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How managers can support autistic employees

“Unfortunately, few organisations provide resources to managers to help support autistic employees.”

About 45 per cent of autistic Australians report their skills are higher than those required to perform their current job, according to research by advocacy group Amaze. Despite this 20 per cent report having lost a job due to their autism.


When autistic people are not given the opportunity to utilise their skills in the workplace, a cost is incurred to the individual and broader society. In this article, I share advice on how managers can support autistic employees, enabling them to use their skills to succeed.


About one in 100 Australians are autistic, with 85 per cent of the community having a personal connection with an autistic person. Autism is a lifelong neurobiological condition that results in differences in how people think and function.


From my experience as an autistic employee, supporting other autistic staff and working in disability support, I have learned that managers who are willing to learn about autism and understand these differences are better placed to support them.


Autistic people, just like other human beings, have individual skills, perspectives and support needs. Whilst it’s important to understand autism and some of its common traits, it’s more important to get to know the individual. In saying that, I believe my advice will be helpful to managers working with autistic employees.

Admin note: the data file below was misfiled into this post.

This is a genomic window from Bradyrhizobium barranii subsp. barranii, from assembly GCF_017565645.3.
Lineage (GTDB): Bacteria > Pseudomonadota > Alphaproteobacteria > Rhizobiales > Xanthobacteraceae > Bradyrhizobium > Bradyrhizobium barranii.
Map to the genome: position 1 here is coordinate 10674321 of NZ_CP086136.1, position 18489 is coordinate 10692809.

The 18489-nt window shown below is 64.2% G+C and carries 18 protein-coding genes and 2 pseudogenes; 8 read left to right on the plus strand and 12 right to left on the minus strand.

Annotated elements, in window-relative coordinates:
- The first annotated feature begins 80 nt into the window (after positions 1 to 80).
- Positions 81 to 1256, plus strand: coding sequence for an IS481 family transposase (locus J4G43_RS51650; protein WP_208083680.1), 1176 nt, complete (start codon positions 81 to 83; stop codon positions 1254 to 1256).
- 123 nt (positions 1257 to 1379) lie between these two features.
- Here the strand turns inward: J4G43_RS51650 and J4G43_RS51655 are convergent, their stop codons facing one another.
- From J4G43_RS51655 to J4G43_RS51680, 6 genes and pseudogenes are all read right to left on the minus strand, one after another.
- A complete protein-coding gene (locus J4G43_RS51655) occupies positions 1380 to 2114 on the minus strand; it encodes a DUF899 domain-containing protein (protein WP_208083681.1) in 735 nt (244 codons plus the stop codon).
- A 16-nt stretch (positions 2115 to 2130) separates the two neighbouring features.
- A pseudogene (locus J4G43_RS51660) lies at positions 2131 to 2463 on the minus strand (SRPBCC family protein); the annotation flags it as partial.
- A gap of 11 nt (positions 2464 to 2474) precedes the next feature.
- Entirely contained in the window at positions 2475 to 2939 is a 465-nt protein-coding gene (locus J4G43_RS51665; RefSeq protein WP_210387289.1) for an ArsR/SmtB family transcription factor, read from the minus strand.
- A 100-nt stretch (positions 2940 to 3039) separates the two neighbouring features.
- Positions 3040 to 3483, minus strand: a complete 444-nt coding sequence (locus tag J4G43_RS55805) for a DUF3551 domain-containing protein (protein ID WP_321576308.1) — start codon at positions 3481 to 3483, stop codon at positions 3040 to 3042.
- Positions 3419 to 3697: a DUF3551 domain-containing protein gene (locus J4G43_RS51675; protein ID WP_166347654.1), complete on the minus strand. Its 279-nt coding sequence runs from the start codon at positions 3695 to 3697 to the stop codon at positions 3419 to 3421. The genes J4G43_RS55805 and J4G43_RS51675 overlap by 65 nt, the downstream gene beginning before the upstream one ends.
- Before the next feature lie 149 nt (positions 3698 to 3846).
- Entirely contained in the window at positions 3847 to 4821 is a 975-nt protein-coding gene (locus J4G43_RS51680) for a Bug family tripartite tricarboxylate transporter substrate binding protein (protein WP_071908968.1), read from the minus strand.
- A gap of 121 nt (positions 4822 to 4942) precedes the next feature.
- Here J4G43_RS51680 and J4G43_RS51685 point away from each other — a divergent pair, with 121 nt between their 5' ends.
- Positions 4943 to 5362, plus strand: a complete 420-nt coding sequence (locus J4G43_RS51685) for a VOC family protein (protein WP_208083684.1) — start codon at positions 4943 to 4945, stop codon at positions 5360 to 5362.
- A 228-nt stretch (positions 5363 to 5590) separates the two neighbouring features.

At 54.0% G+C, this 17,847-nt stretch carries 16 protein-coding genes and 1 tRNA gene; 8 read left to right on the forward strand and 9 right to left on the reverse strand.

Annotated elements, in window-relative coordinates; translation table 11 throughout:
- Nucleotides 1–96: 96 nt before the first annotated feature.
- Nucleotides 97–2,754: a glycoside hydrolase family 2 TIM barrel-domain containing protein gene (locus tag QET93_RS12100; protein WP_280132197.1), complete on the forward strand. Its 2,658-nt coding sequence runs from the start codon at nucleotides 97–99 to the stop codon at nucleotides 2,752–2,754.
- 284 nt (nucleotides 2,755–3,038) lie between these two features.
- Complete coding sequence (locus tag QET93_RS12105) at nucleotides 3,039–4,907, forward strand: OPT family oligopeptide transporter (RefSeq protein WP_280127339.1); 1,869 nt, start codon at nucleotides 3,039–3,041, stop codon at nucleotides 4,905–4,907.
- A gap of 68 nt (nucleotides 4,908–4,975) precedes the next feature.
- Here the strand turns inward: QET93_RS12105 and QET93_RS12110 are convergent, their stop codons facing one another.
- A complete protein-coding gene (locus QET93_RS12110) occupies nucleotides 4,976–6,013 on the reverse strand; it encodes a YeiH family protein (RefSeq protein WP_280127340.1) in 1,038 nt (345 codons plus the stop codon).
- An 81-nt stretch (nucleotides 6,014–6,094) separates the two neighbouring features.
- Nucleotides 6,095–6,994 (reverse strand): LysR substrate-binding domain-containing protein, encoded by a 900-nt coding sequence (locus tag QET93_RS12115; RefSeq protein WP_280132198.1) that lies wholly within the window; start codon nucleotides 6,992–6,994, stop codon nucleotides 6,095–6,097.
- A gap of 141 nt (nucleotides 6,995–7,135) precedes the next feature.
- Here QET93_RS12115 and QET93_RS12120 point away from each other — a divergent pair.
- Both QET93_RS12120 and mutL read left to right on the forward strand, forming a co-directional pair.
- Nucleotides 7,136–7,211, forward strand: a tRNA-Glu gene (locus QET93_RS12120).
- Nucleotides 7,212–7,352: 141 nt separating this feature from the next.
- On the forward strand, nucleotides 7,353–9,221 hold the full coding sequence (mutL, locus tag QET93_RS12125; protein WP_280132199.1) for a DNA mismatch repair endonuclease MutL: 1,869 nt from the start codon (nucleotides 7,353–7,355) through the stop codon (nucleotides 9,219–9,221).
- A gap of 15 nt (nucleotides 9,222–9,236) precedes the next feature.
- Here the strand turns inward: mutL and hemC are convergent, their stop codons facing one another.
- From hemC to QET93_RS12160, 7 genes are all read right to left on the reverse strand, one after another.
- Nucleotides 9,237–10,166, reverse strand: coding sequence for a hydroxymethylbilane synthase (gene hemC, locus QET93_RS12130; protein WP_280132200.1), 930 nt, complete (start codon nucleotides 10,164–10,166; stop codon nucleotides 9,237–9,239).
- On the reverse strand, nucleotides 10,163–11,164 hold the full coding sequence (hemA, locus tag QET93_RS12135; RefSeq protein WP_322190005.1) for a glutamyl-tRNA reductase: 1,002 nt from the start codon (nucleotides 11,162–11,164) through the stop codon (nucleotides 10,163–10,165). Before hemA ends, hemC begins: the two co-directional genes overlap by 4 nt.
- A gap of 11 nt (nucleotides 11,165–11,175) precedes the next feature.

Support Starts by Listening


Unfortunately, few organisations provide resources to managers to help support autistic employees. Thankfully, autistic employees themselves are the best source of information on the support they require.


However, a potential barrier to autistic employees discussing their support needs is such disclosure can expose them to the risk of discrimination. In another article, I wrote about my experience navigating disclosure in the workplace.


Autistic employees often find themselves in workplaces with no other autistic colleagues or leaders. Moreover, negative preconceptions about autism can be prevalent. It can feel like the onus is on them to advocate for themselves, which is exhausting.


Managers of autistic employees who choose to disclose must listen respectfully and try to understand the individual rather than project their own impressions. Autism is a complicated neurobiological condition which manifests differently in each individual.


Trust and Honesty


Honesty is a positive characteristic of autistic people. They feel comfortable asking for help, admitting mistakes and suggesting ideas or providing constructive criticism.


Honesty is generally considered a positive trait in the workplace because it leads to greater accountability, transparency and sharing of different perspectives. However, it may also be a negative depending on the culture of a workplace.


In a workplace with a culture of fear and mistrust, even senior employees fear raising problems due to possible negative repercussions. If an autistic employee has a strong sense of justice and speaks their mind, the environment may not be conducive to their success.


Managers can make a more inclusive workplace for autistic employees by fostering a culture of trust and honesty, embodying those values and encouraging a speak up culture.


Be Open to Change